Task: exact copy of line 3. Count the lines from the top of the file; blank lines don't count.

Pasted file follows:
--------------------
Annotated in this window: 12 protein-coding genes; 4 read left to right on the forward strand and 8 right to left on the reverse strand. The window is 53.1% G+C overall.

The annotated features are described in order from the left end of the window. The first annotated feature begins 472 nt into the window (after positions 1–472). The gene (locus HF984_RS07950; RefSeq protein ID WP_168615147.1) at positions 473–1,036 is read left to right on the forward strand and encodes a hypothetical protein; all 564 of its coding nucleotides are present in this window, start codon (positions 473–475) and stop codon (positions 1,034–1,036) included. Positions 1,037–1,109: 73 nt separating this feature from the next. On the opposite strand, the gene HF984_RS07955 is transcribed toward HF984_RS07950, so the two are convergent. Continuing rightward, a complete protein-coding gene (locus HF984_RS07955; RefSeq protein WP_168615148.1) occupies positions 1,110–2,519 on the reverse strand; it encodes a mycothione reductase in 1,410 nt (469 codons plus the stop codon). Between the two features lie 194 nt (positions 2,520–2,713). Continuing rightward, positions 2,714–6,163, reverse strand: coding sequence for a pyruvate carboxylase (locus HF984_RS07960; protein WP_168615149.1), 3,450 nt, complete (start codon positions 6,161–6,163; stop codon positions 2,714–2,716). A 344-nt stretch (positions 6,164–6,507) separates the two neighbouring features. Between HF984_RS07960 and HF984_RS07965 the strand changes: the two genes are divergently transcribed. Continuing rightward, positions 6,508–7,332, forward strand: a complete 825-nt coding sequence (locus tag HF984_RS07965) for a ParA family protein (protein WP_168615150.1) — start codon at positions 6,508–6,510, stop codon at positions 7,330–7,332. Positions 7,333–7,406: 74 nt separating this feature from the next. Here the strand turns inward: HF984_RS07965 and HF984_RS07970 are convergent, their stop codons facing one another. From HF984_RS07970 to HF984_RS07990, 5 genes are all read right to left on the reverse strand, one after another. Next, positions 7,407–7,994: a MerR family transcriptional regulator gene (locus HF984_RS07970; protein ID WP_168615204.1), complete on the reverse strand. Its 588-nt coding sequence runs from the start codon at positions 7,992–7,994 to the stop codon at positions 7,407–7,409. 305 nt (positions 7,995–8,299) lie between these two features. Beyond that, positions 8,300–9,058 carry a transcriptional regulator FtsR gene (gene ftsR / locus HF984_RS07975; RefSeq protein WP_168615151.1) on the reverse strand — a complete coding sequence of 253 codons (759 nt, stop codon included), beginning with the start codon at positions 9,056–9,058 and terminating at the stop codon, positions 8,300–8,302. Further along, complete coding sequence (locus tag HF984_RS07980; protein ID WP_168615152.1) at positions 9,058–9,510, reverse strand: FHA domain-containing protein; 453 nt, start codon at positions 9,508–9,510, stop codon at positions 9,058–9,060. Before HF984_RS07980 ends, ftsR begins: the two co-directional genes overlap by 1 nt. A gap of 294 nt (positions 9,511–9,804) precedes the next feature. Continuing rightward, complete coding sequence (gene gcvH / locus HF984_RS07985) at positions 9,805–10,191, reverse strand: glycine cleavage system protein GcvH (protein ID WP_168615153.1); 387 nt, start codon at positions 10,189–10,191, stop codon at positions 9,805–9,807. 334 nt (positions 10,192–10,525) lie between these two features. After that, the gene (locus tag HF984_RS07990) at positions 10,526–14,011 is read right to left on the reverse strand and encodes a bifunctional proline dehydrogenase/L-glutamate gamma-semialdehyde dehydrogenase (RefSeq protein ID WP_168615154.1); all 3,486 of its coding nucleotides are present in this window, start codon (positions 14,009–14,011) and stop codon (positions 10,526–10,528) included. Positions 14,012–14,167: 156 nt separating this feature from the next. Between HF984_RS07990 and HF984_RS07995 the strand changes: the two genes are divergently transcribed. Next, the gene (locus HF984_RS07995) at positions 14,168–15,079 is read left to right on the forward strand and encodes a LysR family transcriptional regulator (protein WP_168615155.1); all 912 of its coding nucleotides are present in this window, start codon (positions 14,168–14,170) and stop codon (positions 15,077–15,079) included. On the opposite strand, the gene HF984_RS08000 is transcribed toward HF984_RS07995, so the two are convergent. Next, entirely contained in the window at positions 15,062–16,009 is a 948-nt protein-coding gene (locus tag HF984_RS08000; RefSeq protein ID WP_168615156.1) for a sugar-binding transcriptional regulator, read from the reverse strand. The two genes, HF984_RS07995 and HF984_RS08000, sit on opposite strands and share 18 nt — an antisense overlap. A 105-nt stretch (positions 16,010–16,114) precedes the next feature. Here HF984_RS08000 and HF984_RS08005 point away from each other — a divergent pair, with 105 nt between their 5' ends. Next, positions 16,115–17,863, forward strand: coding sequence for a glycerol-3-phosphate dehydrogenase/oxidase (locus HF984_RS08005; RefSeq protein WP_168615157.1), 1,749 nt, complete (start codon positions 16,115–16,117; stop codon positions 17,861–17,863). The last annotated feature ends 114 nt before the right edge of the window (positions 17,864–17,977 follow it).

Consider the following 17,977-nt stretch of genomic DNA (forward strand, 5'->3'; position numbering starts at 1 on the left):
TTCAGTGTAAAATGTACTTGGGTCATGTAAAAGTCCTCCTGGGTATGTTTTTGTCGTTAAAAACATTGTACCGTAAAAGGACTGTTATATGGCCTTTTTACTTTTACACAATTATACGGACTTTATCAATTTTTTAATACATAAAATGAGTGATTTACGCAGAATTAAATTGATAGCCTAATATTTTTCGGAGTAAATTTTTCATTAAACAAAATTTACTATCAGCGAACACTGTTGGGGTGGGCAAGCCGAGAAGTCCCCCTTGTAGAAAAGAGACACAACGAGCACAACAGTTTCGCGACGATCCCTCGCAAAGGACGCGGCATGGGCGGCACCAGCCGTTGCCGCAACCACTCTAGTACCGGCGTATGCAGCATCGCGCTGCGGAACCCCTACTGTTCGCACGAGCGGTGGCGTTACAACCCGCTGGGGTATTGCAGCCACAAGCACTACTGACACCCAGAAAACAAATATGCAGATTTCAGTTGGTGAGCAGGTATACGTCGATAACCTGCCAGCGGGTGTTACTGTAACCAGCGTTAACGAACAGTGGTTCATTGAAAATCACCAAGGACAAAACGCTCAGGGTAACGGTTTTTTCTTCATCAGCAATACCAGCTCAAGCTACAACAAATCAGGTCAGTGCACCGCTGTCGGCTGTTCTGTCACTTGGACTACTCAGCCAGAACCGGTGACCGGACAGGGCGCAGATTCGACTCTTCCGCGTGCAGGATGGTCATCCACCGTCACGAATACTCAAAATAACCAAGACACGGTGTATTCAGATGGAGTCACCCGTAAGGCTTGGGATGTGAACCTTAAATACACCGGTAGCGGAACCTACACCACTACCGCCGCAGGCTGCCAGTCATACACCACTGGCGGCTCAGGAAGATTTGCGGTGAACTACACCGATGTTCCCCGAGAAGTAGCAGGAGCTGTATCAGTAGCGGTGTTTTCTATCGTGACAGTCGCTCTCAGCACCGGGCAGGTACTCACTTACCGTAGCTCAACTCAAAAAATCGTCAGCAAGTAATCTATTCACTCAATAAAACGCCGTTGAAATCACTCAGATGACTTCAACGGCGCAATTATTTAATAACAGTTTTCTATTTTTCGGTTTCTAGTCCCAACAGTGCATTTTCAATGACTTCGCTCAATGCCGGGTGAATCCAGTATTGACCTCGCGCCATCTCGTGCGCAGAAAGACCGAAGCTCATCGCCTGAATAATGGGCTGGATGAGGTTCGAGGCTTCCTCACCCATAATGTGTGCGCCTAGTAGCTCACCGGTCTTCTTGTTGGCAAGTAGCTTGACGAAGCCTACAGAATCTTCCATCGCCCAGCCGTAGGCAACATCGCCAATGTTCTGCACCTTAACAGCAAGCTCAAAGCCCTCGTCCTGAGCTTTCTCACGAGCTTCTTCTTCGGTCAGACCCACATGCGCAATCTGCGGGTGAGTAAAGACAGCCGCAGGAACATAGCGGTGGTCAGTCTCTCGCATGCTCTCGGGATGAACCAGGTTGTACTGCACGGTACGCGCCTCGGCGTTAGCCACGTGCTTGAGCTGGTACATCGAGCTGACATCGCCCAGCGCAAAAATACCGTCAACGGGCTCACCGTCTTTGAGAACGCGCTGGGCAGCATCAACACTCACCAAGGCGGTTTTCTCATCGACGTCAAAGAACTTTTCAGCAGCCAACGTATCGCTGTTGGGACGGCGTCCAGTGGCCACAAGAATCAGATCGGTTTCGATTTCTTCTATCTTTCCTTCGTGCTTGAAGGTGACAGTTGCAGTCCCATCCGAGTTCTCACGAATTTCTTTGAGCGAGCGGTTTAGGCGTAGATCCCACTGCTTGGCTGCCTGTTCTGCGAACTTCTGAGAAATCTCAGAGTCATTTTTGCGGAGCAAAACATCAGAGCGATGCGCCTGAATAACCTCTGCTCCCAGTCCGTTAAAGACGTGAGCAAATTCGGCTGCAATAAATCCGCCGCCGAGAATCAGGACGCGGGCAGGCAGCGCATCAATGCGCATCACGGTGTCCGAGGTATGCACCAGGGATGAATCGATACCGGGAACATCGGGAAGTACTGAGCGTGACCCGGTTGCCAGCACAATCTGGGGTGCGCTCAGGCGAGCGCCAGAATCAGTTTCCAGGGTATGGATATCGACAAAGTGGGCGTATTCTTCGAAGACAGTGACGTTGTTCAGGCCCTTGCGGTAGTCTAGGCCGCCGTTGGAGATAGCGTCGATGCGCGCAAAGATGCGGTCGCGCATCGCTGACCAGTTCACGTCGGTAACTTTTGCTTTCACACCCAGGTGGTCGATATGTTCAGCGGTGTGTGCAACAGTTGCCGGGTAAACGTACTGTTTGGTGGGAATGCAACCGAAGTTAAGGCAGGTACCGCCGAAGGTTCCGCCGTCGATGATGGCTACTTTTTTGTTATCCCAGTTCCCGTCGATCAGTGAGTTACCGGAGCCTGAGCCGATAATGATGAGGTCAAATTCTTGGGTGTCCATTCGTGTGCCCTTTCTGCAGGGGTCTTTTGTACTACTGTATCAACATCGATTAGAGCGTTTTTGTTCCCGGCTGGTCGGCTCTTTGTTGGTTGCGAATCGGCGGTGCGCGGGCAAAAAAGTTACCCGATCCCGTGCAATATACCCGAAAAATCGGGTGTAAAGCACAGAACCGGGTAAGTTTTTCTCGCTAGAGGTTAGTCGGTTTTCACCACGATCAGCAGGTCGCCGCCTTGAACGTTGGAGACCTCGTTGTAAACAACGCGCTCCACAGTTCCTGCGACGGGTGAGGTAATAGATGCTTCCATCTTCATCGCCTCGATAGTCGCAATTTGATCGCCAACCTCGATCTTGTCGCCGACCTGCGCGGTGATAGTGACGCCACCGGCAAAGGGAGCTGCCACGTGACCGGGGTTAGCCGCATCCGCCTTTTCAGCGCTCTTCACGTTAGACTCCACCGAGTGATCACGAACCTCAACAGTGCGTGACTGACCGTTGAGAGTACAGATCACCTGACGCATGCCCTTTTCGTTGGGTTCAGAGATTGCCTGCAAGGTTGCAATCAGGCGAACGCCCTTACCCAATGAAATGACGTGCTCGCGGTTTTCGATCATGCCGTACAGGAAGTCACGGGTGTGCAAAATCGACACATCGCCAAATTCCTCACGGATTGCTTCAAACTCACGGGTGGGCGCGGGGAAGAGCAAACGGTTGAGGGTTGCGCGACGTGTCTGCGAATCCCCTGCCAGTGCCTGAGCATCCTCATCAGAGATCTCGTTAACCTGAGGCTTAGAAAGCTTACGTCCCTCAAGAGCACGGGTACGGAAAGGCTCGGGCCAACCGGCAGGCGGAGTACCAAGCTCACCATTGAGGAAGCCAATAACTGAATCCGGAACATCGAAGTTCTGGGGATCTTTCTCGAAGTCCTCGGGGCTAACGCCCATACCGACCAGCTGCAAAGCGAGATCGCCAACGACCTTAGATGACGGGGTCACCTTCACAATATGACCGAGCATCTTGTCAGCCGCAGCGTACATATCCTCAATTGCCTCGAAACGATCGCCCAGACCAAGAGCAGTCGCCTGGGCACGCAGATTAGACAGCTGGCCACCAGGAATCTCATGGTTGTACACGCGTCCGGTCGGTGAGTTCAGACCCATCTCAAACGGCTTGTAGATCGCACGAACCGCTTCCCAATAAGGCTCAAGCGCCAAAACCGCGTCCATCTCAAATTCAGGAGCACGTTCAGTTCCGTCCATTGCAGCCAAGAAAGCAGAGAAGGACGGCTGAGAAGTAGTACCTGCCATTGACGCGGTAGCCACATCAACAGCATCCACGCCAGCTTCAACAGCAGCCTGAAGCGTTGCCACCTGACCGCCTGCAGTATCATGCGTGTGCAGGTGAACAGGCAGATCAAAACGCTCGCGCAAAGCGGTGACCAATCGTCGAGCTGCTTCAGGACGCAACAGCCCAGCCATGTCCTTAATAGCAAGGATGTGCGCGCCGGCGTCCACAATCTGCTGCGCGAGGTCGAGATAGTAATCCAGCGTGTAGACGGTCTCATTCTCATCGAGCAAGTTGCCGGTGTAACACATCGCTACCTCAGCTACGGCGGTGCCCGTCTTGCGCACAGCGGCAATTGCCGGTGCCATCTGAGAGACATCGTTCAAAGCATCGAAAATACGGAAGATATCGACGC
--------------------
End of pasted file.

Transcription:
Consider the following 17,977-nt stretch of genomic DNA (forward strand, 5'->3'; position numbering starts at 1 on the left):